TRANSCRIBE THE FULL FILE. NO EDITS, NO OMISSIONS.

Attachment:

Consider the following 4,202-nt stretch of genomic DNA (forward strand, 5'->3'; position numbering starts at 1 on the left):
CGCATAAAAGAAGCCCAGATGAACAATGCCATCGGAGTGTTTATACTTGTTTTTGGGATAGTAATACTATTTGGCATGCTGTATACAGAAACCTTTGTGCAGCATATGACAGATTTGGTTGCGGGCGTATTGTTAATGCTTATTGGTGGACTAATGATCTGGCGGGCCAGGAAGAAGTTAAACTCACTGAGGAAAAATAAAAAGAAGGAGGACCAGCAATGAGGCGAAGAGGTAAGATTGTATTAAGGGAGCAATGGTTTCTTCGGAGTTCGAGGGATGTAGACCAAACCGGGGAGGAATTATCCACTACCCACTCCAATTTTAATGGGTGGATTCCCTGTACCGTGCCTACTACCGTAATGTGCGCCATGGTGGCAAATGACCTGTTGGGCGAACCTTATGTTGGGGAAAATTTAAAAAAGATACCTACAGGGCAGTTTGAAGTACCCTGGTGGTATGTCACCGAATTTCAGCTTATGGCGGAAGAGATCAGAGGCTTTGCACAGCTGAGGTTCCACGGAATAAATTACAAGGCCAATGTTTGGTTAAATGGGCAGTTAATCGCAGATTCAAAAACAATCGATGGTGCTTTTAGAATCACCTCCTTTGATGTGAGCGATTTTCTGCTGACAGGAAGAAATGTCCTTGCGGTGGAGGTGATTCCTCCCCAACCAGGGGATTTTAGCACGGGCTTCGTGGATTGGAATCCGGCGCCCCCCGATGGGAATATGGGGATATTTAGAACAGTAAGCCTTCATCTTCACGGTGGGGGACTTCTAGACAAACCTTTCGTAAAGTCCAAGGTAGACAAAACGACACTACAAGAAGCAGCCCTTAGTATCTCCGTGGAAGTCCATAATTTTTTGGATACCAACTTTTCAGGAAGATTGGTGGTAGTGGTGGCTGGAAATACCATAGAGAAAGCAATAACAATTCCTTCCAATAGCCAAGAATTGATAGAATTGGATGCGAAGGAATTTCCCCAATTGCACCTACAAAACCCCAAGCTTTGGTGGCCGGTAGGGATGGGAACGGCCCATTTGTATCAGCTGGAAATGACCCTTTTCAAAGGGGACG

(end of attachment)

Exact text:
Consider the following 4,202-nt stretch of genomic DNA (forward strand, 5'->3'; position numbering starts at 1 on the left):
CGCATAAAAGAAGCCCAGATGAACAATGCCATCGGAGTGTTTATACTTGTTTTTGGGATAGTAATACTATTTGGCATGCTGTATACAGAAACCTTTGTGCAGCATATGACAGATTTGGTTGCGGGCGTATTGTTAATGCTTATTGGTGGACTAATGATCTGGCGGGCCAGGAAGAAGTTAAACTCACTGAGGAAAAATAAAAAGAAGGAGGACCAGCAATGAGGCGAAGAGGTAAGATTGTATTAAGGGAGCAATGGTTTCTTCGGAGTTCGAGGGATGTAGACCAAACCGGGGAGGAATTATCCACTACCCACTCCAATTTTAATGGGTGGATTCCCTGTACCGTGCCTACTACCGTAATGTGCGCCATGGTGGCAAATGACCTGTTGGGCGAACCTTATGTTGGGGAAAATTTAAAAAAGATACCTACAGGGCAGTTTGAAGTACCCTGGTGGTATGTCACCGAATTTCAGCTTATGGCGGAAGAGATCAGAGGCTTTGCACAGCTGAGGTTCCACGGAATAAATTACAAGGCCAATGTTTGGTTAAATGGGCAGTTAATCGCAGATTCAAAAACAATCGATGGTGCTTTTAGAATCACCTCCTTTGATGTGAGCGATTTTCTGCTGACAGGAAGAAATGTCCTTGCGGTGGAGGTGATTCCTCCCCAACCAGGGGATTTTAGCACGGGCTTCGTGGATTGGAATCCGGCGCCCCCCGATGGGAATATGGGGATATTTAGAACAGTAAGCCTTCATCTTCACGGTGGGGGACTTCTAGACAAACCTTTCGTAAAGTCCAAGGTAGACAAAACGACACTACAAGAAGCAGCCCTTAGTATCTCCGTGGAAGTCCATAATTTTTTGGATACCAACTTTTCAGGAAGATTGGTGGTAGTGGTGGCTGGAAATACCATAGAGAAAGCAATAACAATTCCTTCCAATAGCCAAGAATTGATAGAATTGGATGCGAAGGAATTTCCCCAATTGCACCTACAAAACCCCAAGCTTTGGTGGCCGGTAGGGATGGGAACGGCCCATTTGTATCAGCTGGAAATGACCCTTTTCAAAGGGGACG